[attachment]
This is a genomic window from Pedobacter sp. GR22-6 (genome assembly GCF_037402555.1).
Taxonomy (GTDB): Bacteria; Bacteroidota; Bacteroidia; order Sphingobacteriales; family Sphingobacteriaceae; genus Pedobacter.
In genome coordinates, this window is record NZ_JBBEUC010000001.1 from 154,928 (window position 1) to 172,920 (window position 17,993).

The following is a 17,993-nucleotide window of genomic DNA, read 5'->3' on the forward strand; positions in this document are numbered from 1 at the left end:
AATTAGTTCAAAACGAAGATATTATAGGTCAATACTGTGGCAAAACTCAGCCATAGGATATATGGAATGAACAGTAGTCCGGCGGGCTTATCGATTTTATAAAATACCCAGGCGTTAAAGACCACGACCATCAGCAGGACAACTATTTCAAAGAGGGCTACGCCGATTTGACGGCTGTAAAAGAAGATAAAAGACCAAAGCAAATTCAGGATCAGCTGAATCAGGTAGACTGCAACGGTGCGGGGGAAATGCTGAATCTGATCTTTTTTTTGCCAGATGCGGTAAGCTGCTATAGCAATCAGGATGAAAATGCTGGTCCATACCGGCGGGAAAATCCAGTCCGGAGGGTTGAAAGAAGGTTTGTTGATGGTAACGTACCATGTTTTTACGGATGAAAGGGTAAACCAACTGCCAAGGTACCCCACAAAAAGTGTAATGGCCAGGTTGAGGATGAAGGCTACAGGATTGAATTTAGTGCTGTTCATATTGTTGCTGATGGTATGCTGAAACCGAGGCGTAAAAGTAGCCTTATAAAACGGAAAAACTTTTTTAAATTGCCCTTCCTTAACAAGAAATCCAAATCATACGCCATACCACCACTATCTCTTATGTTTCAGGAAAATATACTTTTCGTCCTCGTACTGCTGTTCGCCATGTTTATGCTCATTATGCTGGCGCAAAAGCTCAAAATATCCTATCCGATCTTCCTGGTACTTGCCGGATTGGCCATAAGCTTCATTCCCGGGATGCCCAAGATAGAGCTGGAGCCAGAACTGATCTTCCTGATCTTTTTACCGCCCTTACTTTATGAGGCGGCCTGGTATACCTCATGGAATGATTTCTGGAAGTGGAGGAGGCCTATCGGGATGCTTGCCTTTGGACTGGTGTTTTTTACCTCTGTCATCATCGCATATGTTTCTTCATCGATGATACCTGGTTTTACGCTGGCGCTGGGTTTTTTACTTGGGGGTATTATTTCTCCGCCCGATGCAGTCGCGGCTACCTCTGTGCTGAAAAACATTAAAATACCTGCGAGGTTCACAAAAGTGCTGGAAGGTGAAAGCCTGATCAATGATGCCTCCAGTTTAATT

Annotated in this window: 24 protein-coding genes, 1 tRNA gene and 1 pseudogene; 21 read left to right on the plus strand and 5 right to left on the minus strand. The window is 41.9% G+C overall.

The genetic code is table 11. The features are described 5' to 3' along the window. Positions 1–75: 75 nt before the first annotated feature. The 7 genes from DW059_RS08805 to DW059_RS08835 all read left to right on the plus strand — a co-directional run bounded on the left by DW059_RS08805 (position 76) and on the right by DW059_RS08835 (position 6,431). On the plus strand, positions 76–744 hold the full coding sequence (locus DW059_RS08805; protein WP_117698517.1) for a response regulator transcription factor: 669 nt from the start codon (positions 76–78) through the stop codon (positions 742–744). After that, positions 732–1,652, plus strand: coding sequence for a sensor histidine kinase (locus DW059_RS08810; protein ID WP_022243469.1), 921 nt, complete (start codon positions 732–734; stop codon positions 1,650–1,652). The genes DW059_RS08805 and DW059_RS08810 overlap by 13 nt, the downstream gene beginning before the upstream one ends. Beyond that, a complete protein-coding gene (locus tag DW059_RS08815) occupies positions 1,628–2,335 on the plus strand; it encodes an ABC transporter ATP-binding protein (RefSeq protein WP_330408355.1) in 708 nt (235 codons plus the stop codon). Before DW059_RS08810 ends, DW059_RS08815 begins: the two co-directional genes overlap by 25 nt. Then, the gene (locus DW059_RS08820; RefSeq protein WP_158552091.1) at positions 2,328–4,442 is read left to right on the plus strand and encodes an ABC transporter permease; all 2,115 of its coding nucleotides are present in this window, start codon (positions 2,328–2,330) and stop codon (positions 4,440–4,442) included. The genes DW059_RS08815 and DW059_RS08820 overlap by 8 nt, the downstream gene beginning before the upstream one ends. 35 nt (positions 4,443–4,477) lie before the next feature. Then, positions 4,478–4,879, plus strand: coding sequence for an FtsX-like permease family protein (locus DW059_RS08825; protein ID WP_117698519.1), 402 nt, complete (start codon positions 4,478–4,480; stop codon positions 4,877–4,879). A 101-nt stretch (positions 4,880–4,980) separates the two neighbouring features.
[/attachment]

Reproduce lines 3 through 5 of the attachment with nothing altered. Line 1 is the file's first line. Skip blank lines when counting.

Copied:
In genome coordinates, this window is record NZ_JBBEUC010000001.1 from 154,928 (window position 1) to 172,920 (window position 17,993).

The following is a 17,993-nucleotide window of genomic DNA, read 5'->3' on the forward strand; positions in this document are numbered from 1 at the left end:
AATTAGTTCAAAACGAAGATATTATAGGTCAATACTGTGGCAAAACTCAGCCATAGGATATATGGAATGAACAGTAGTCCGGCGGGCTTATCGATTTTATAAAATACCCAGGCGTTAAAGACCACGACCATCAGCAGGACAACTATTTCAAAGAGGGCTACGCCGATTTGACGGCTGTAAAAGAAGATAAAAGACCAAAGCAAATTCAGGATCAGCTGAATCAGGTAGACTGCAACGGTGCGGGGGAAATGCTGAATCTGATCTTTTTTTTGCCAGATGCGGTAAGCTGCTATAGCAATCAGGATGAAAATGCTGGTCCATACCGGCGGGAAAATCCAGTCCGGAGGGTTGAAAGAAGGTTTGTTGATGGTAACGTACCATGTTTTTACGGATGAAAGGGTAAACCAACTGCCAAGGTACCCCACAAAAAGTGTAATGGCCAGGTTGAGGATGAAGGCTACAGGATTGAATTTAGTGCTGTTCATATTGTTGCTGATGGTATGCTGAAACCGAGGCGTAAAAGTAGCCTTATAAAACGGAAAAACTTTTTTAAATTGCCCTTCCTTAACAAGAAATCCAAATCATACGCCATACCACCACTATCTCTTATGTTTCAGGAAAATATACTTTTCGTCCTCGTACTGCTGTTCGCCATGTTTATGCTCATTATGCTGGCGCAAAAGCTCAAAATATCCTATCCGATCTTCCTGGTACTTGCCGGATTGGCCATAAGCTTCATTCCCGGGATGCCCAAGATAGAGCTGGAGCCAGAACTGATCTTCCTGATCTTTTTACCGCCCTTACTTTATGAGGCGGCCTGGTATACCTCATGGAATGATTTCTGGAAGTGGAGGAGGCCTATCGGGATGCTTGCCTTTGGACTGGTGTTTTTTACCTCTGTCATCATCGCATATGTTTCTTCATCGATGATACCTGGTTTTACGCTGGCGCTGGGTTTTTTACTTGGGGGTATTATTTCTCCGCCCGATGCAGTCGCGGCTACCTCTGTGCTGAAAAACATTAAAATACCTGCGAGGTTCACAAAAGTGCTGGAAGGTGAAAGCCTGATCAATGATGCCTCCAGTTTAATT